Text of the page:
A group of seniors play basketball outdoors
A group of seniors play basketball outdoors
A group of seniors play basketball outdoors

Exercise Motivation Your Heart Will Love

Are there days when you have trouble getting motivated to exercise even though you know it’s smart for your heart? You’re not alone. Especially during the first three or four months of a new exercise program, it can be mentally tough to keep moving, says Kerry Stewart, Ed.D. , professor of medicine in the cardiology division at Johns Hopkins and director of Clinical and Research Physiology. 

Two soccer players standing in front of the goal

That’s because you’re still shaping the exercise habit. It gets easier to stick with it, Stewart says, as you begin to see results that benefit your heart: losing weight and inches around your waist, breathing easier, feeling stronger. As your confidence grows, so will your motivation and interest to keep moving—simply because it feels good.

What else helps?

Remind yourself of your big “why.”

Everyone has a different reason for wanting to exercise, beyond the general goals of “lose weight” or “lower my blood pressure.” It may be something you want to be able to do—participate in activities with kids or be around to see a grandchild grow up, for example. Others may be motivated by fear—such as a fear of heart attack, or a desire to avoid winding up in a wheelchair after a stroke or a serious fall, Stewart says. Envision your specific long-term reason for exercising and what it can do for you, then write it down on a sticky note or index card and post it on your bathroom mirror, atop your gym shoes or somewhere else where you can readily see it. Create a daily reminder for your mobile phone or computer as well.

Track your progress.

For some people, motivation lies in knowing that exercise improves key heart-health numbers. Try tracking and recording your blood pressure, weight or waist circumference to inspire you to keep moving.

Make it competitive.

If you’re motivated by a challenge, consider setting goals that you can use to compete against yourself or another person, Stewart advises. For example, a great self-challenge is to get a fitness-tracker device and work up to a goal of 10,000 steps a day. Newer fitness trackers offer participation in an online group where you can compete with others.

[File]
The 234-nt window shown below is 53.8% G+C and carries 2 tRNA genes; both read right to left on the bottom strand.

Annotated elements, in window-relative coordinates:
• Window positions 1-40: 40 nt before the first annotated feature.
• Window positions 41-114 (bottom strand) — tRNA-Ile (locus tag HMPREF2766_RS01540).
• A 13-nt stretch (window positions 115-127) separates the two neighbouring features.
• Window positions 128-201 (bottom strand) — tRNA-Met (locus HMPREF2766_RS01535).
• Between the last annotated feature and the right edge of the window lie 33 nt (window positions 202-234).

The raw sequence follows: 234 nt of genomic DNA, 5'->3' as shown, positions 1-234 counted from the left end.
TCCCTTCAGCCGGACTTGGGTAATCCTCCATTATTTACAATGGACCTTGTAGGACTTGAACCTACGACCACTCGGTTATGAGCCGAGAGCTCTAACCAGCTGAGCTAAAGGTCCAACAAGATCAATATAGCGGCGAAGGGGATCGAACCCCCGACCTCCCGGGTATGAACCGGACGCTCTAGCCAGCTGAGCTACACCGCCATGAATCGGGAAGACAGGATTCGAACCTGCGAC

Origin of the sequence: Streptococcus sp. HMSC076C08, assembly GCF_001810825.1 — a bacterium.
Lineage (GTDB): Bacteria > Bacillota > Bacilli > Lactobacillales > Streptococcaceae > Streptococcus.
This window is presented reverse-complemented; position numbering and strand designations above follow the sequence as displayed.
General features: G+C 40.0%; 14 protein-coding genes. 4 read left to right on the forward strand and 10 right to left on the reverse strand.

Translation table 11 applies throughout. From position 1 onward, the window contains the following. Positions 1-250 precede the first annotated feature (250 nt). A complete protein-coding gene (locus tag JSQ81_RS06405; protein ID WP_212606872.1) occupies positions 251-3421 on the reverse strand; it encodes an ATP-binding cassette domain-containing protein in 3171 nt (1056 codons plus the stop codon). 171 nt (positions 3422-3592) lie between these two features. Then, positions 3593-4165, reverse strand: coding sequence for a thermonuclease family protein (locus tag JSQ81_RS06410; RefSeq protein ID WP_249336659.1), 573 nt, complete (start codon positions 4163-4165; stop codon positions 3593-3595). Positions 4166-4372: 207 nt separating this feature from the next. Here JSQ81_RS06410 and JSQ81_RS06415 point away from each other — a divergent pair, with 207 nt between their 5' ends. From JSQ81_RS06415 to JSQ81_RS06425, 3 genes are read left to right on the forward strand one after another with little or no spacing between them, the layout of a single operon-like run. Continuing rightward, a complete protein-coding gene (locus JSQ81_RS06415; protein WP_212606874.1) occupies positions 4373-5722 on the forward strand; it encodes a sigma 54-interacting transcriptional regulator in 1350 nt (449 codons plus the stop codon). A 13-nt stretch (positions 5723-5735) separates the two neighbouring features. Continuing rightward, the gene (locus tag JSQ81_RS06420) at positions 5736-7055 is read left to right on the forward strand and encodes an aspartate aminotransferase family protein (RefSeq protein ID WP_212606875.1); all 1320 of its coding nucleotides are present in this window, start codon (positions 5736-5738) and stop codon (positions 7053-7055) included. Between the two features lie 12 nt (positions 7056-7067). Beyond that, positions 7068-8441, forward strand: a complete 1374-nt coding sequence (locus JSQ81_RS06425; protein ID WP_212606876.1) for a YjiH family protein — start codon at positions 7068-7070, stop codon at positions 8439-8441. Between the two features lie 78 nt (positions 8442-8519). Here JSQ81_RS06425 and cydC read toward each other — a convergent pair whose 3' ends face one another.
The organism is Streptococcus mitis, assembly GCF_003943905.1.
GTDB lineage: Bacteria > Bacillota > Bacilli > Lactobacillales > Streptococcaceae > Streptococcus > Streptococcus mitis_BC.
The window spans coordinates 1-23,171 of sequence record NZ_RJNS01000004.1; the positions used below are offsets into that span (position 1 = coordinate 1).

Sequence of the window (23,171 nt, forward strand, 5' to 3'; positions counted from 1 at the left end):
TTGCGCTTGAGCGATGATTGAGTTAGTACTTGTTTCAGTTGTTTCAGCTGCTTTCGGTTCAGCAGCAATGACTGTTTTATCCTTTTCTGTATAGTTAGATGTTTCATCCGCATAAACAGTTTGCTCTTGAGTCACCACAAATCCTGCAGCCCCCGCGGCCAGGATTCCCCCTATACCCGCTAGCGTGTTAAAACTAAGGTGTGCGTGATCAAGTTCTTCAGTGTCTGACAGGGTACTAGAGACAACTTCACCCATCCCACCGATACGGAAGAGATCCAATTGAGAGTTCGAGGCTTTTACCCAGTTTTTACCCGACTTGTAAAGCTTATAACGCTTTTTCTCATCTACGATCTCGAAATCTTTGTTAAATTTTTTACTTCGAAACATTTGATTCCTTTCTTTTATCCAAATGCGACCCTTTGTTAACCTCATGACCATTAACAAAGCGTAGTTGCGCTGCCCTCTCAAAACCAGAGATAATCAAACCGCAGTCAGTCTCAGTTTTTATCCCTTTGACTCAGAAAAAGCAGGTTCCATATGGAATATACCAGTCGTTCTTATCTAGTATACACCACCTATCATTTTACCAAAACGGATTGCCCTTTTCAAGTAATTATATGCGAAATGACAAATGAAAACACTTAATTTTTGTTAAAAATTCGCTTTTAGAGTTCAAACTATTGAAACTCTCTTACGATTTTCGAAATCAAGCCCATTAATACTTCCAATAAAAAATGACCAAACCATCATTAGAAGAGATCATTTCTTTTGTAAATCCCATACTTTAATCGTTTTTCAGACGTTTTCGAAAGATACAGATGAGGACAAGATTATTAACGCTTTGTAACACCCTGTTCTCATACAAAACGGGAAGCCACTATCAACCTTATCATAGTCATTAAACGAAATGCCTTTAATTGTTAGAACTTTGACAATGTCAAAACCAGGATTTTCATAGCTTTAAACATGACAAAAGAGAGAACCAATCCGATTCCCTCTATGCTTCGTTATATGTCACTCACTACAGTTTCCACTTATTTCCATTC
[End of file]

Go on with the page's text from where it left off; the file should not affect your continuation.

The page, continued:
Take up a sport you enjoy.

For some people, motivation to exercise is higher when sports are involved, as opposed to just working out solo. Look for an intramural or recreation league (for example, basketball, soccer, softball or tennis) in your community by asking at such places as sports clubs or the YMCA/YWCA.

Unlock your blocks.

If it’s really hard to get motivated to exercise, something about the setup may be getting in your way. For example, perhaps you need to exercise at a different time of day and would have a better track record if you were to start getting into your gym clothes and working out first thing in the morning before any distractions hit. Or, if it’s difficult to get to the gym to use weight machines, purchase some hand weights or resistance bands for your home or pick an activity that doesn’t require special equipment.

Try It Sit Less Move More

Knowing you should exercise more can feel daunting, especially when you’re just starting out. Some people don’t feel they can fit in the full amount of physical activity their doctor recommends—and they give up on moving altogether. “But those recommendations are just guidelines,” says Johns Hopkins expert Kerry Stewart, Ed.D. “It doesn’t have to be all or nothing. Try to focus on being less sedentary rather than more active. For example, you do not have to reach the goal of 10,000 steps per day in a week, but this should be the goal to reach over two to three months."

Research shows that sitting still for long periods of time can cancel out the effects of 30 minutes of exercise. “There’s good evidence that being too sedentary, such as prolonged time in front of a TV, is perhaps as harmful to your heart health as not formally exercising at all,” Stewart says. Prolonged inactivity is linked to obesity and diabetes, even in people who are active for part of the day.

Yes, daily exercise is important, but so is regularly getting up and just moving around throughout the day, Stewart says.

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